Dynaudio Confidence C4 loudspeaker 2007 Measurements

Sidebar 5: 2007 Measurements

The loudspeaker Wes Phillips reviewed before the Dynaudio C4 was the similarly sized but almost twice-as-expensive Canton Vento Reference 1 DC (Stereophile, November 2006). As I had published a complete set of measurements of the Confidence C4 with my original review, I thought that, to accompany Wes's Follow-Up, I would measure its response in his listening room, using the same spatial averaging technique I have used for the past 20 years. (I take nine spectra across a rectangular window centered on the listening position; the average, weighted slightly toward the center, reduces the impact of position-dependent room resonant effects and has shown a reasonably good correlation with a speaker's perceived balance.)

Fig.1 Dynaudio Confidence C4 (red) and Canton Vento Reference 1 DC (blue), spatially averaged, 1/6-octave, freefield response in WP's listening room.

The red trace in fig.1 shows the result for the Confidence C4, assessed with SMUG Software's Fuzzmeasure program running on my Mac PowerBook in conjunction with an Earthworks QTC-40 microphone and a Metric Halo ULN-2, FireWire-connected preamp-A/D converter. The spatially averaged, 1/6-octave smoothed spectrum is remarkably even from 400Hz to 8kHz, with then a rolloff apparent, this due both to the increased absorption of Wes's room furnishings in the top audio octave and the speaker's limited dispersion at very high frequencies. The Canton speaker (blue trace) is also very flat, though with a slight flare at the bottom of its tweeter's passband and more energy apparent above 10kHz. The Dynaudio's low frequencies, however, are lumpier than the Canton's, with a greater excitation of room modes between 70Hz and 100Hz. Although Wes felt the Dynaudio speaker was missing the very lowest frequencies, the C4 does offer greater bass extension in-room than the Vento Reference, with full output apparent at 20Hz.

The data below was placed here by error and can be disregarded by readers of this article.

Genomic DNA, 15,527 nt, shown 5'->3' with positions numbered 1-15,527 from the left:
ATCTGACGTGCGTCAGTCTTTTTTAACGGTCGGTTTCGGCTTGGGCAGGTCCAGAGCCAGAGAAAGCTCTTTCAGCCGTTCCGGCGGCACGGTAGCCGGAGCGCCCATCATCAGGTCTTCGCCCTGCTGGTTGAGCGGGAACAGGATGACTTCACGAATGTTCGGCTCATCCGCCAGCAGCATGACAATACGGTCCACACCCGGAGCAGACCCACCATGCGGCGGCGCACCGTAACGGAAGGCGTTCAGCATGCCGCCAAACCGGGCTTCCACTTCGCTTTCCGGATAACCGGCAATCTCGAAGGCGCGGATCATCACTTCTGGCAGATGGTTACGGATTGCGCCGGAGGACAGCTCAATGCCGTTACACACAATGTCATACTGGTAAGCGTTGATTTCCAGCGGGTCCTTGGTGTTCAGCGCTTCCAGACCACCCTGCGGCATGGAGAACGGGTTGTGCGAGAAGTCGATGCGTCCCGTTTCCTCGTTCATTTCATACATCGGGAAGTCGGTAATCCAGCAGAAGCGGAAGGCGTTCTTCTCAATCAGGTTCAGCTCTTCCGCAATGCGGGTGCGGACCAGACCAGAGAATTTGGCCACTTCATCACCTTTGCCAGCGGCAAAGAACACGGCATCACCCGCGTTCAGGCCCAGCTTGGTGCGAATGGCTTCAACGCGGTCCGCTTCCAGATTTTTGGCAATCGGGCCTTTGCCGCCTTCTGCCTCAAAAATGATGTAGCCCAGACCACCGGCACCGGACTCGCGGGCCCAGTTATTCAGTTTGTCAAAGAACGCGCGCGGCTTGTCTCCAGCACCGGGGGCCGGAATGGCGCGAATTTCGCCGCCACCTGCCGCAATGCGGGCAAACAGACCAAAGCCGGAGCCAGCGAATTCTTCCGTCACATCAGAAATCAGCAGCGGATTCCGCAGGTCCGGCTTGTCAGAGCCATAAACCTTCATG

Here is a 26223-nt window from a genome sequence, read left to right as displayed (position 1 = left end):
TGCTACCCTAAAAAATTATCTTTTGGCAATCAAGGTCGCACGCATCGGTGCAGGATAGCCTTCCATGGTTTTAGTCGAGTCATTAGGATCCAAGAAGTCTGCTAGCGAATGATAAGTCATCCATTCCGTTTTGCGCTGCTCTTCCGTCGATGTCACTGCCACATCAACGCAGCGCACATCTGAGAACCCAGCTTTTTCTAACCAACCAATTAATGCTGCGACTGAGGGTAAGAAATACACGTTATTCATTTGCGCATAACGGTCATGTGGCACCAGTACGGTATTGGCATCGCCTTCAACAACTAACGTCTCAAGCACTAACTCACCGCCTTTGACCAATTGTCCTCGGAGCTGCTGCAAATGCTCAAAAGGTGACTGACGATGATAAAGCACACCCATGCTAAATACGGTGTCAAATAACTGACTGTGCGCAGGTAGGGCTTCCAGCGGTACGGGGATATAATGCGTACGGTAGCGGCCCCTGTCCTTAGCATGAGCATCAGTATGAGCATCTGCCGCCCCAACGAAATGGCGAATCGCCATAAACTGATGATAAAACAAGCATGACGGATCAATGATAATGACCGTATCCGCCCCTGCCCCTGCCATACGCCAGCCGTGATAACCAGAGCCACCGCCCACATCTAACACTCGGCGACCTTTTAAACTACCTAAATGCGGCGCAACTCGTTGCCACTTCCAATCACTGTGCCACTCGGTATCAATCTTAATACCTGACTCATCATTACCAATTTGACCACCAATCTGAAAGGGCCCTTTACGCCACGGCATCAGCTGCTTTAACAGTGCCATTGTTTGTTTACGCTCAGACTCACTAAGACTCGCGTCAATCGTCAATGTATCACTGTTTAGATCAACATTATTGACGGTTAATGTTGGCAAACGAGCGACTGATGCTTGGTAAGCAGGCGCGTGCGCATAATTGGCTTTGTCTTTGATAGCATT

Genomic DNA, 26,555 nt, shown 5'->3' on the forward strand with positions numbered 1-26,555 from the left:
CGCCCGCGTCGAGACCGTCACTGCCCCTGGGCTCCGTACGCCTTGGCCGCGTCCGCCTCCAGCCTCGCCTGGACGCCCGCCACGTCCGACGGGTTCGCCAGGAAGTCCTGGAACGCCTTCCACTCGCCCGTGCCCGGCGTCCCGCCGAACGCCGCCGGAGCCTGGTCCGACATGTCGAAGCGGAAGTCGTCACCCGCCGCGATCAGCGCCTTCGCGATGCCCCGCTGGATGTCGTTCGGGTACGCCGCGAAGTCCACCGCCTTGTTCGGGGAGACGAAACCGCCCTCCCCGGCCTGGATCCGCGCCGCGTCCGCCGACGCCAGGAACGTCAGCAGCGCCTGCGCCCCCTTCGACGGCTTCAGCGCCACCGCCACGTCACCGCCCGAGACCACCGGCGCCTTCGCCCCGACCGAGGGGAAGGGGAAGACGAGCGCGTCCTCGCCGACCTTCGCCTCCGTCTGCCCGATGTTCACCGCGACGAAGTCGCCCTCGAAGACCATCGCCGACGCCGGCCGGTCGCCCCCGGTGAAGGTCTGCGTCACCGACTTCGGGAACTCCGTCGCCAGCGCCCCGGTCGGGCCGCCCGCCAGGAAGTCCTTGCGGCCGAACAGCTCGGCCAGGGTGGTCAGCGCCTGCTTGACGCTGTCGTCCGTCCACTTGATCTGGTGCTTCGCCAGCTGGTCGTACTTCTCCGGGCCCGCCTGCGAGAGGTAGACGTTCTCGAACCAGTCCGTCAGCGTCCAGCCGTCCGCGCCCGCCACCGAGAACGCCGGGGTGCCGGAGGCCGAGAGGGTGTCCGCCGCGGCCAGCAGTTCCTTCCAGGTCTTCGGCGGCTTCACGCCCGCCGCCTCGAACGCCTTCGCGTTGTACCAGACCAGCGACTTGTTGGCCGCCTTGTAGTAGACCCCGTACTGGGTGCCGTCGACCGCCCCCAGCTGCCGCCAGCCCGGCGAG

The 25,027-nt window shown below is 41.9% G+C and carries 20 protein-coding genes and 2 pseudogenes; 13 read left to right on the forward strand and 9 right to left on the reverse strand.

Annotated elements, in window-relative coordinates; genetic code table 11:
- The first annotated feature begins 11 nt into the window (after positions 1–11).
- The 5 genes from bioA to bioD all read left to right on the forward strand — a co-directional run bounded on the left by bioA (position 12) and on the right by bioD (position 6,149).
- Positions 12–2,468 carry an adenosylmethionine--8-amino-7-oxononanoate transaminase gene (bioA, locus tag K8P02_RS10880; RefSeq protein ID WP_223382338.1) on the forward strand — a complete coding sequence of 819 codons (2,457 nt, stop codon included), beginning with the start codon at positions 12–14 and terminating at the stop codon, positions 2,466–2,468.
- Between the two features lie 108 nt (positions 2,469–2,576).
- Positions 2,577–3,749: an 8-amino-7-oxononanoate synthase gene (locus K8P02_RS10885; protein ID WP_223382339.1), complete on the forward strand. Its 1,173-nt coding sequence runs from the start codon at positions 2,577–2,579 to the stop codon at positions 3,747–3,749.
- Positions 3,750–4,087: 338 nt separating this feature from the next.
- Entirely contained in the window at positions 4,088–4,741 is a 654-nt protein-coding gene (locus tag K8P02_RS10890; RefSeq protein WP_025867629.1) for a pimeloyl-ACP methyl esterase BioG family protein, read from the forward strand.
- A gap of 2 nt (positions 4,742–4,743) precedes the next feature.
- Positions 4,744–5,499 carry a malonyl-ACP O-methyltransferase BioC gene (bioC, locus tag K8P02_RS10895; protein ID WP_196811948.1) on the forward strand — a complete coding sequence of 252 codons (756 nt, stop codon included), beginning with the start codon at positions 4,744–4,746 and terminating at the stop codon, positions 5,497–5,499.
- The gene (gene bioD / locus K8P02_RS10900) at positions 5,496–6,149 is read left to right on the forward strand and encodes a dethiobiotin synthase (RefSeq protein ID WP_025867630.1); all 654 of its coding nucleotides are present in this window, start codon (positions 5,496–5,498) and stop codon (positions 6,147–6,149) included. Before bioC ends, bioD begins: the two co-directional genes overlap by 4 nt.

Fig.2 Dynaudio Confidence C4 (red) and Canton Vento Reference 1 DC (blue), anechoic response on tweeter axis at 50", averaged across 30° horizontal window and corrected for microphone response, with the complex sum of the port and woofer nearfield responses plotted below 300Hz.

Fig.2 shows the quasi-anechoic responses of the two speakers, averaged across a 30° horizontal angle on the tweeter axis, with again the Dynaudio in red, the Canton in blue. The Canton's slight excess of energy around 2kHz can be seen, which correlated (I conjectured in my comments in the original review) with Wes's finding the speaker to sound very detailed. The Canton's rising response in the top octave in this graph leads to its greater output in-room in the same region, whereas the Dynaudio's relatively large dome tweeters become sufficiently directional above 10kHz to give a trace in this graph that gently slopes down in the top octave and above.

Both speakers have outputs that appear to rise in the upper- and midbass regions. This will be due in part to the nearfield measurement technique used to examine the speaker's output at low frequencies, which assumes a 2-pi (infinite baffle) acoustic loading of the diaphragms. But even so, the Dynaudio has more output in the upper bass than is required for strict accuracy in a room of typical size, and this can be seen in fig.1. Only in an enormous room will the Dynaudio's low frequencies sound optimally balanced with its uncolored midrange and treble.

When I reviewed it, I very much enjoyed my time with the Confidence C4—that Esotar2 tweeter is definitely one of the best around. I'm not surprised that Wes liked it also.—John Atkinson

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